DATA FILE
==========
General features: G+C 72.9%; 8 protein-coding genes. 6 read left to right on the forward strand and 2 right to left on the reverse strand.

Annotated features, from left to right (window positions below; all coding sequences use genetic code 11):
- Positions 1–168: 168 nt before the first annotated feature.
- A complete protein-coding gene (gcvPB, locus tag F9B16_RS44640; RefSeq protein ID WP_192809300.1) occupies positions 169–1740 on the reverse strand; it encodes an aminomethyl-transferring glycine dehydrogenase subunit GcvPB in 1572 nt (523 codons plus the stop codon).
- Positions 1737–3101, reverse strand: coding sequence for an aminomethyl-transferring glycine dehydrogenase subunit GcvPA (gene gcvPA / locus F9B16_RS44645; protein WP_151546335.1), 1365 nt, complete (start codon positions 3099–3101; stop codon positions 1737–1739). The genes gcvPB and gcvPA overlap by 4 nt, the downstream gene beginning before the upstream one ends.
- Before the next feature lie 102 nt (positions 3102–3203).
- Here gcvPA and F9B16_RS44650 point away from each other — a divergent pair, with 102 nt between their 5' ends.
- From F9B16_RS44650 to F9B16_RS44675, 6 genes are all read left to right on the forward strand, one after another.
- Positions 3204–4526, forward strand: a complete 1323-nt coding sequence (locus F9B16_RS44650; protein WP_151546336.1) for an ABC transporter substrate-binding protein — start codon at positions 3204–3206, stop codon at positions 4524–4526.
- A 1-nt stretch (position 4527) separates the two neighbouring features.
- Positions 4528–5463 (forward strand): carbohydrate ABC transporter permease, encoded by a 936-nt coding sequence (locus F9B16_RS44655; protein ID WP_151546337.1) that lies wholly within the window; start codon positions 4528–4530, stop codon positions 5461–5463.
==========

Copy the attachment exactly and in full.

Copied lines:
General features: G+C 72.9%; 8 protein-coding genes. 6 read left to right on the forward strand and 2 right to left on the reverse strand.

Annotated features, from left to right (window positions below; all coding sequences use genetic code 11):
- Positions 1–168: 168 nt before the first annotated feature.
- A complete protein-coding gene (gcvPB, locus tag F9B16_RS44640; RefSeq protein ID WP_192809300.1) occupies positions 169–1740 on the reverse strand; it encodes an aminomethyl-transferring glycine dehydrogenase subunit GcvPB in 1572 nt (523 codons plus the stop codon).
- Positions 1737–3101, reverse strand: coding sequence for an aminomethyl-transferring glycine dehydrogenase subunit GcvPA (gene gcvPA / locus F9B16_RS44645; protein WP_151546335.1), 1365 nt, complete (start codon positions 3099–3101; stop codon positions 1737–1739). The genes gcvPB and gcvPA overlap by 4 nt, the downstream gene beginning before the upstream one ends.
- Before the next feature lie 102 nt (positions 3102–3203).
- Here gcvPA and F9B16_RS44650 point away from each other — a divergent pair, with 102 nt between their 5' ends.
- From F9B16_RS44650 to F9B16_RS44675, 6 genes are all read left to right on the forward strand, one after another.
- Positions 3204–4526, forward strand: a complete 1323-nt coding sequence (locus F9B16_RS44650; protein WP_151546336.1) for an ABC transporter substrate-binding protein — start codon at positions 3204–3206, stop codon at positions 4524–4526.
- A 1-nt stretch (position 4527) separates the two neighbouring features.
- Positions 4528–5463 (forward strand): carbohydrate ABC transporter permease, encoded by a 936-nt coding sequence (locus F9B16_RS44655; protein ID WP_151546337.1) that lies wholly within the window; start codon positions 4528–4530, stop codon positions 5461–5463.